Therefore, if the arrest warrant which prompted plaintiff's arrest in the instant case is valid, plaintiff's only cognizable 1983 claims must derive from defendant's actions subsequent to the arrest. However, plaintiff has sought to cast doubt on the validity of the arrest warrant. Plaintiff's counsel has repeatedly alleged, in papers submitted to the court and during hearings on this motion, that the arrest warrant offered by defendant is a backdated forgery created specifically to aid in the defense of this action. In support of this allegation, plaintiff has submitted a letter from Justice Walsh, the judge who signed the arrest warrant as well as the judge who presided at plaintiff's arraignment, to plaintiff's counsel. This letter is dated November 25, 1980, and reads in its entirety:


According to the Court's records there was no warrant issued for the arrest of Brian P. O'Hagan on the charge of Criminal Possession of Stolen Property in the Third Degree during the years of 1978 or 1979.

 This letter appears to have been signed by a clerk or secretary on behalf of Judge Walsh. The November 25, 1980, letter caused this court to order the deposition of Judge Walsh in an effort to resolve the status of the arrest warrant.

 Judge Walsh was deposed on December 9, 1980. He reiterated that his files did not contain a copy of the arrest warrant, although such copies are normally retained. However, he positively identified his signature on the original. Walsh Deposition at p. 3. While he admitted to not having an independent recollection of this particular warrant, he plausibly accounted for this lack of recollection by explaining that he issues warrants weekly, and has "no independent recollection because there are so many of them." See Walsh Deposition at 6. Most importantly, after identifying his signature, he rejected the possibility that the document in question had been backdated as "impossible", Walsh Deposition at p. 8, or that his signature on the original could be a forgery. See Walsh Deposition at p. 8.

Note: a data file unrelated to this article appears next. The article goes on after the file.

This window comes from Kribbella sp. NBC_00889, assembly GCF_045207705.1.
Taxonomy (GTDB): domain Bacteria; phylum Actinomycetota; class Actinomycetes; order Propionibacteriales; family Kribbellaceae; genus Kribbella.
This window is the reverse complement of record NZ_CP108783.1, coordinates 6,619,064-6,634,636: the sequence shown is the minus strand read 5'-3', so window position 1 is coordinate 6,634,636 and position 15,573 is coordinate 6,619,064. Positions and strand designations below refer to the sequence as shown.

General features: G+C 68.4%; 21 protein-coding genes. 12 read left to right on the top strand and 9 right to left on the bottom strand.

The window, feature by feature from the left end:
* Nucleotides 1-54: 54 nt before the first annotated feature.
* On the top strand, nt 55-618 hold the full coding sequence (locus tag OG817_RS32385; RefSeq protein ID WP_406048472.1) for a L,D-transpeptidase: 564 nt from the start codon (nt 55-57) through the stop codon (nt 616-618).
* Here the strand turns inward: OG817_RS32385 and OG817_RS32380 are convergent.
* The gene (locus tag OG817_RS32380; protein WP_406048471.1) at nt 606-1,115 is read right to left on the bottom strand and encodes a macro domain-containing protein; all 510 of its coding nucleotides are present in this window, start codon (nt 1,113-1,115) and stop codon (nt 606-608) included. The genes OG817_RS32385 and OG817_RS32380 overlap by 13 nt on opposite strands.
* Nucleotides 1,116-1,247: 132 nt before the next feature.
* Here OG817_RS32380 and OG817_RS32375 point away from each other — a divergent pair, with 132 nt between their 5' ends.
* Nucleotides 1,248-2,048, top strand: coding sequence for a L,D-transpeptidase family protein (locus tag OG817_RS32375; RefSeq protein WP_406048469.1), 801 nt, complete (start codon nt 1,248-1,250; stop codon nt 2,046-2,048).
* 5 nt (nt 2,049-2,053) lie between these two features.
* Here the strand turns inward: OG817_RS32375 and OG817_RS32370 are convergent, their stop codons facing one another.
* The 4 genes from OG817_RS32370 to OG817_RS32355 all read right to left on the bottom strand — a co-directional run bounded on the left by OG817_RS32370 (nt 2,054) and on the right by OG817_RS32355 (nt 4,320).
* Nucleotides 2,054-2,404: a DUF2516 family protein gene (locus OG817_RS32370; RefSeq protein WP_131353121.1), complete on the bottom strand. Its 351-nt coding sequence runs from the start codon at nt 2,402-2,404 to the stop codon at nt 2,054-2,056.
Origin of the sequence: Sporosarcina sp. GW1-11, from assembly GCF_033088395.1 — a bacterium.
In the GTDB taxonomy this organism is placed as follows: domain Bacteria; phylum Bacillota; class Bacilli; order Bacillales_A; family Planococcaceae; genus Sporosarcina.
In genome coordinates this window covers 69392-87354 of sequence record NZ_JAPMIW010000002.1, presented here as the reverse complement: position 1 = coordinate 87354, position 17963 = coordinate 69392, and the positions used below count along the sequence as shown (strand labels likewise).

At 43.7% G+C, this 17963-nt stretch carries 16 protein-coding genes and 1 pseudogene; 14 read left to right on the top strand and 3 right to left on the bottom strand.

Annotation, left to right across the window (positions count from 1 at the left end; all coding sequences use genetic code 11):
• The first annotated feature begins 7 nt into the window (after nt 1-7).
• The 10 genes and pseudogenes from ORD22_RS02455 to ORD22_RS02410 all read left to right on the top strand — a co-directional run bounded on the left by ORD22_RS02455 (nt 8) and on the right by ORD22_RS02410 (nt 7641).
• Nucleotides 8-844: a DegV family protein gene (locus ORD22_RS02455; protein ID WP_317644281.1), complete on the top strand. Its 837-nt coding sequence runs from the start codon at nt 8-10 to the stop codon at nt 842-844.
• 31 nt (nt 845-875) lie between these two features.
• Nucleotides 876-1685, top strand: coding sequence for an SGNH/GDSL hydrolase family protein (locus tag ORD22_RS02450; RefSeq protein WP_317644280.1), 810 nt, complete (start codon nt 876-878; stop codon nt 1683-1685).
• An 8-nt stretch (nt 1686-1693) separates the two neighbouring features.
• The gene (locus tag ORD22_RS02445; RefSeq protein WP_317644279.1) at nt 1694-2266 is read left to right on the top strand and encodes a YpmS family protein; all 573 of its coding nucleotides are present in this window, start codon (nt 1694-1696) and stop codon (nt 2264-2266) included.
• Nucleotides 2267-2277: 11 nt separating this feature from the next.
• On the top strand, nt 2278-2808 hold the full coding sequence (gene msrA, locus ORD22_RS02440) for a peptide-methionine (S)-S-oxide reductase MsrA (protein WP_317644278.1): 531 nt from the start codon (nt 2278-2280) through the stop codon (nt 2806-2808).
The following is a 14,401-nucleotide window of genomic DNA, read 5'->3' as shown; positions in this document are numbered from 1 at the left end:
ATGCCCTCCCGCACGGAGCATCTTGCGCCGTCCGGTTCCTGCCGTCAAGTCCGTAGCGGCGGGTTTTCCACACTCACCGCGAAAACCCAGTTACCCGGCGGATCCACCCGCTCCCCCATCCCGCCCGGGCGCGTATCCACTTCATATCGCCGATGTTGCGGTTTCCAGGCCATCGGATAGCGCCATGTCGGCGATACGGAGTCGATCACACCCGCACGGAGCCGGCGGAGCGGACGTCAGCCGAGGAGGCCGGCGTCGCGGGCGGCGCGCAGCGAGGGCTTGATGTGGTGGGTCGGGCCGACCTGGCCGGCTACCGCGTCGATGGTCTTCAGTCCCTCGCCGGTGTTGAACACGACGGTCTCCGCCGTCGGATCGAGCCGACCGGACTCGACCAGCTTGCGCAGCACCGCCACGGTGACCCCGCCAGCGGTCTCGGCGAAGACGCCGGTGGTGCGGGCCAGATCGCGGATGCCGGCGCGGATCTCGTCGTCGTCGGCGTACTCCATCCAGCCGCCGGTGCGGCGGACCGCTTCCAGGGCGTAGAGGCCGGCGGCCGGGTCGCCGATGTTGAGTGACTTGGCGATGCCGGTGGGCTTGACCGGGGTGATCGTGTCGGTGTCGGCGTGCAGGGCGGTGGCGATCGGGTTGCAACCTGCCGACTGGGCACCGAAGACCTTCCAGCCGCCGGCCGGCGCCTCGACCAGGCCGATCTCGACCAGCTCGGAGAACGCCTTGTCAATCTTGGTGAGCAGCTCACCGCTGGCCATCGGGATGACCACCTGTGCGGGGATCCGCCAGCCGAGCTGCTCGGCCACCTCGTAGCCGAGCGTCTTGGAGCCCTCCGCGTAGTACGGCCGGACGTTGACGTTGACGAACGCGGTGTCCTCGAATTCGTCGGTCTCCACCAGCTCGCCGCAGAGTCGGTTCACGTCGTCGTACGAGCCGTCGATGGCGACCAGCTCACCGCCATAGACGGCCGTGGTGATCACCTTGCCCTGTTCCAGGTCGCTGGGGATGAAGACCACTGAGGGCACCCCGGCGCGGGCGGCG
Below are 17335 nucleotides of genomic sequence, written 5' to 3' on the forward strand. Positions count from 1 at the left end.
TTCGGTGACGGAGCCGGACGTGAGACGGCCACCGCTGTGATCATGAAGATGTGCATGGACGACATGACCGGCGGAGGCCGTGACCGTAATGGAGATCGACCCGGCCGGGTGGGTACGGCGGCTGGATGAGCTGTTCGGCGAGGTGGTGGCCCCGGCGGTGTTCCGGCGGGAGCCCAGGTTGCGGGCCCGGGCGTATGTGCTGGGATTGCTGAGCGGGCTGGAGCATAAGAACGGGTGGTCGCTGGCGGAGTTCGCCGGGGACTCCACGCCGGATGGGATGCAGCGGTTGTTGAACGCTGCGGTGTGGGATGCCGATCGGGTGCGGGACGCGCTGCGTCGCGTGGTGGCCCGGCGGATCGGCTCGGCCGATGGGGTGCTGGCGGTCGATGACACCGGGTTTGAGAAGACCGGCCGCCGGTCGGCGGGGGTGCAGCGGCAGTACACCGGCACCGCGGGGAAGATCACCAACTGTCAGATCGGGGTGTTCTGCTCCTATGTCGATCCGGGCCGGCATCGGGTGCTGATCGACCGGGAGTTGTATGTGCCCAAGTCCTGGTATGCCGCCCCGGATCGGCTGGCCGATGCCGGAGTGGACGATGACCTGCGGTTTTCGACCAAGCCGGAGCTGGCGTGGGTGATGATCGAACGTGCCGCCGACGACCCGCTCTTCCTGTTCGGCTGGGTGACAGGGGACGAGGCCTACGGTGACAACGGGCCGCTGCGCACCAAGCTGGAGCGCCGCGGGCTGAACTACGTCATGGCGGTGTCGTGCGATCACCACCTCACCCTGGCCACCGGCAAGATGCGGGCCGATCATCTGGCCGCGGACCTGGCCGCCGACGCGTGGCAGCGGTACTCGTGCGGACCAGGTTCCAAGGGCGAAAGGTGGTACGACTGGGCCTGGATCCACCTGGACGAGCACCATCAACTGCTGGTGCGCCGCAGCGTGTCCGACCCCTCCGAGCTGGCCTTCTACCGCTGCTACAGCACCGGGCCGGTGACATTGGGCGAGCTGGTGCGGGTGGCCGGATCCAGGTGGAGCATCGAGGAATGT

The controversy over the arrest warrant confronts this court with a situation in which allegations by plaintiff have been rebutted by sworn testimony obtained by defendant. The judge who signed the warrant has unequivocally identified his signature, and rejected the possibility of backdating or forgery. Without some further evidence to contradict Judge Walsh's sworn testimony, plaintiff may not avoid summary judgment on this issue by merely alleging that the arrest warrant is a fabrication. He must come forward with some evidence of his own to support his allegation. See Donnelly v. Guion, 467 F.2d 290, 293 (2d Cir. 1972); Dressler v. MV Sandpiper, 331 F.2d 130, 132-134 (2d Cir. 1964). His failure to do so results in this court's conclusion that the arrest warrant involved here is genuine. The existence of such a warrant disposes of any 1983 claim which plaintiff might possess with respect to his arrest.